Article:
Banish Triathlon Race Nerves Forever
Learn how the body responds to the pressure of a race and then develop an armoury of personalised tricks to deal with it.
Triathlete Emotional Intelligence (EQ) is a term we have coined to describe that ‘something else’ that allows you to perform at your best in a stressful race situation.
Heather Gollnick and Drizzy Justice explore what happens to our bodies under the pressure of a race and begin to understand what it takes to manage the variables that cause the pressure.
It is important to understand the brain’s role in all this. The body itself cannot do anything without commands from the brain. Your hand, for example, cannot decide on its own to wave at someone. Your brain has to decipher an experience and instruct the hand to respond. If you learn something, such as a new way to enter your arms into the water, the memory of that skill resides in your brain, not in any other part of your body. The brain sends all its instructions through the spinal cord, which is like a bundle of cables for that critical information to be sent to various parts of your body.
Your brain also takes its cues from the amygdala, a gland that secretes hormones. Microseconds within sensing a potential threat, it releases hormones that either partially or entirely disable your brain. This disabling of cognitive functions enables your body to respond quickly and instinctively to danger.
Although there are some universal physical dangers, such as someone pointing a gun at you, most emotional dangers have no standards. It is different for everyone and based entirely on our past experiences, often from childhood.
Learning how to manage the response of the amygdala is the key to optimising high-pressure sports performance.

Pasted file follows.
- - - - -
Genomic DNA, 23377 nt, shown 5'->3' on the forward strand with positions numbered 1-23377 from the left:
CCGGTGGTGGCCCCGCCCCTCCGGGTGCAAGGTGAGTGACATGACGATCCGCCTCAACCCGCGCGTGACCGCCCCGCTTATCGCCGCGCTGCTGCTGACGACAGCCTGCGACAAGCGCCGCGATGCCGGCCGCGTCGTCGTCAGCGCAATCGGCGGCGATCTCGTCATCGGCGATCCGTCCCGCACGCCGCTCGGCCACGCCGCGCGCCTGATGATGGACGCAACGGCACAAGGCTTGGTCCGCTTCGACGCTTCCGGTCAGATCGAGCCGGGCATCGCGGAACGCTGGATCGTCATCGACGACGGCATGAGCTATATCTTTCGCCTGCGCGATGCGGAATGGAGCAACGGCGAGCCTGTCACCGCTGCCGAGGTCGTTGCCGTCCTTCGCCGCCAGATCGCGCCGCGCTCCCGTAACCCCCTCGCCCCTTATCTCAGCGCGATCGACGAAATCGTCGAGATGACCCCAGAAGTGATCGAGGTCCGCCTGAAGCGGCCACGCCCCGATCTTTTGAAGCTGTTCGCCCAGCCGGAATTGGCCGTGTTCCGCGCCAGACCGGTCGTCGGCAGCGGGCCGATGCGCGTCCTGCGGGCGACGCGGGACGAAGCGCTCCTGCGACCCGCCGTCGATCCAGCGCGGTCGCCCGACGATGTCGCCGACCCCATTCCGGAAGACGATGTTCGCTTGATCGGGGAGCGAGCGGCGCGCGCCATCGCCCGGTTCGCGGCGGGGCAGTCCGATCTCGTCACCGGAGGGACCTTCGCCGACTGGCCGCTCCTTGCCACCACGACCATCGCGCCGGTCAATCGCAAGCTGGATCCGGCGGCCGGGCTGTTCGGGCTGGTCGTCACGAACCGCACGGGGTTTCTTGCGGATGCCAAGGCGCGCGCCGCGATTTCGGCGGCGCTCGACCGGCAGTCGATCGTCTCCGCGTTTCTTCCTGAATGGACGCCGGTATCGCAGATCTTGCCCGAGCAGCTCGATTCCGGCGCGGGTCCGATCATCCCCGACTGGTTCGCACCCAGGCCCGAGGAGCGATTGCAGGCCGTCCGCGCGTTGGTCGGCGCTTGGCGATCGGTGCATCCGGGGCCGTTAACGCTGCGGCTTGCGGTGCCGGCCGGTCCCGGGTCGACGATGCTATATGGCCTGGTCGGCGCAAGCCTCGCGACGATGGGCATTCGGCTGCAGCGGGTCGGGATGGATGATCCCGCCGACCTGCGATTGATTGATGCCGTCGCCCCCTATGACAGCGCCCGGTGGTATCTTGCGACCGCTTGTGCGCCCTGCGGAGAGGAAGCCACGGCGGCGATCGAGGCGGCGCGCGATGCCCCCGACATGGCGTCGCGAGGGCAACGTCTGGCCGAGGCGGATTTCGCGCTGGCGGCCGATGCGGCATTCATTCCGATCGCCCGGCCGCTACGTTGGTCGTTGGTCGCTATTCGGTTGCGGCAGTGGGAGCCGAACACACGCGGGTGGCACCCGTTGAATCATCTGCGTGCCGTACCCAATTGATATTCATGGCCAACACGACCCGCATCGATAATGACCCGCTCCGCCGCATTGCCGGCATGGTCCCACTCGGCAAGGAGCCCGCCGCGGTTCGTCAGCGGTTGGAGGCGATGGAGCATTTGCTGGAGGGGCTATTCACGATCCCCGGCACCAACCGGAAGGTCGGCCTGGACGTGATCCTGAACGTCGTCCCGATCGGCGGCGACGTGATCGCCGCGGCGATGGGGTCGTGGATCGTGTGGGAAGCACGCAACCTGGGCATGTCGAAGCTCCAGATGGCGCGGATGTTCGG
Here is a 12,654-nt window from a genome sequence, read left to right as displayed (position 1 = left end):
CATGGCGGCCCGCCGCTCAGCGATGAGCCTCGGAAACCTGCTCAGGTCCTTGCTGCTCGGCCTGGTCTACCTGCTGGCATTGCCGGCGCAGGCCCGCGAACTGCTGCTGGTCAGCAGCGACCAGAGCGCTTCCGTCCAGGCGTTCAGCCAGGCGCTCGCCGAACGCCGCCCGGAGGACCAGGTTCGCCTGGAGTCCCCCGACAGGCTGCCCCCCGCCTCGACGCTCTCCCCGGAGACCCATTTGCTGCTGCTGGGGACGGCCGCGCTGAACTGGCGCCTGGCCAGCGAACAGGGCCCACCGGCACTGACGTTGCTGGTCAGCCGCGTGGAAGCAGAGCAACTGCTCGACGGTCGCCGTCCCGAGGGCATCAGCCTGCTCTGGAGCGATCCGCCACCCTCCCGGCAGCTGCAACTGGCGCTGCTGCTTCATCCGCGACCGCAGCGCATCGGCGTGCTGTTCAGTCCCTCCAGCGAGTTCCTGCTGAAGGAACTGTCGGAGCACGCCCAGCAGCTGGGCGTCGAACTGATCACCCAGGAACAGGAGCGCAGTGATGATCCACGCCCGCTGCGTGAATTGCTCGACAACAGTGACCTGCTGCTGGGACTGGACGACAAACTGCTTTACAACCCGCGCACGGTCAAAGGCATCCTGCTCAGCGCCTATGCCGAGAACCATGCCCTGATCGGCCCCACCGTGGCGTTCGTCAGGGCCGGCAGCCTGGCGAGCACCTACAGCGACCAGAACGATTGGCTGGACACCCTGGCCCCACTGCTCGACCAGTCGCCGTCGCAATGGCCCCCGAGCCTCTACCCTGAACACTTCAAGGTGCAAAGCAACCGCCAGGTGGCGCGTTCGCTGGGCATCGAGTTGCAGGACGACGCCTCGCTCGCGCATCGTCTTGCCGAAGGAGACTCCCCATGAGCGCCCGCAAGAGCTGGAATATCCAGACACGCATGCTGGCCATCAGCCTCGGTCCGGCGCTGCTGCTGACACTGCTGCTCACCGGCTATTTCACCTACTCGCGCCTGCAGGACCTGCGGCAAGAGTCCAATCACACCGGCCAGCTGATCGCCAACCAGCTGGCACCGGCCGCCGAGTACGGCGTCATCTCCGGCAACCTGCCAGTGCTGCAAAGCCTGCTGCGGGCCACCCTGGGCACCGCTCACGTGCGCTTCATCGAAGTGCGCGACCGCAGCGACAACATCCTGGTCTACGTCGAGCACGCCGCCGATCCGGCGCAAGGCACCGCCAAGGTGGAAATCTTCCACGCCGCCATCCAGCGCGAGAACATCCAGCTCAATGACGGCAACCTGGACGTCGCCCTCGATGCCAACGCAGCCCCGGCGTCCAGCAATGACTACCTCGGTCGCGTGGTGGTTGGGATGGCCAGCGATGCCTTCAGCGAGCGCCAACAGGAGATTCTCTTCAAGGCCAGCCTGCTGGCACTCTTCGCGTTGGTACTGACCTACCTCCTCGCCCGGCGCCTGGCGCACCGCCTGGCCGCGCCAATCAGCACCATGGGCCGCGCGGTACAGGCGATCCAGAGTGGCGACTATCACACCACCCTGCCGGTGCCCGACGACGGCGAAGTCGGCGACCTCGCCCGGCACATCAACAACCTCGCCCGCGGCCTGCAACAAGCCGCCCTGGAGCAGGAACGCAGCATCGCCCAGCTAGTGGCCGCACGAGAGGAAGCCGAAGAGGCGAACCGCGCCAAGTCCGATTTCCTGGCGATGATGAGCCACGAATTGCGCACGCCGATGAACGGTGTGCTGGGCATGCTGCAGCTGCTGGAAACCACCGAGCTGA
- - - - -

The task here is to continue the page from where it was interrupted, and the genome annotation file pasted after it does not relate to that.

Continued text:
Cognitive functions are disabled when triathletes get into situations that they perceive as danger, such as getting pushed at a mass swim start. The physiological response in the body after that push is virtually identical to that of someone pointing a gun at us. In other words, the amygdala does not make the distinction between the threat of a gun and the threat of the consequences of a bad swim start.
In triathlons the chances of something going wrong are high, which means that our bodies will be in this state at some point. And even if something does not go wrong, body fatigue, hydration and nutrition issues all force the amygdala to do its instinctive job. This leads to a ‘high alert state’ where the brain is operating in lockdown mode. This leads to the following consequences:
● Decreased cognitive performance
● Less oxygen available for critical brain functions
● You overgeneralise
● You respond with defensive action
● You perceive small stressors as worse than they actually are
● You’re easily aggravated
● You struggle to get along with others
● You cannot perform at your best
This state leads to negative monologues, in which we doubt our training, question our will and recall past negative situations unintentionally. At that point, access to our rational ability and skill memory has been disabled and we are in the instinctive fight-or-flight mode. No triathlete can perform his or her best at this stage. They are simply hijacked by their own bodies in the most natural and instinctive of ways.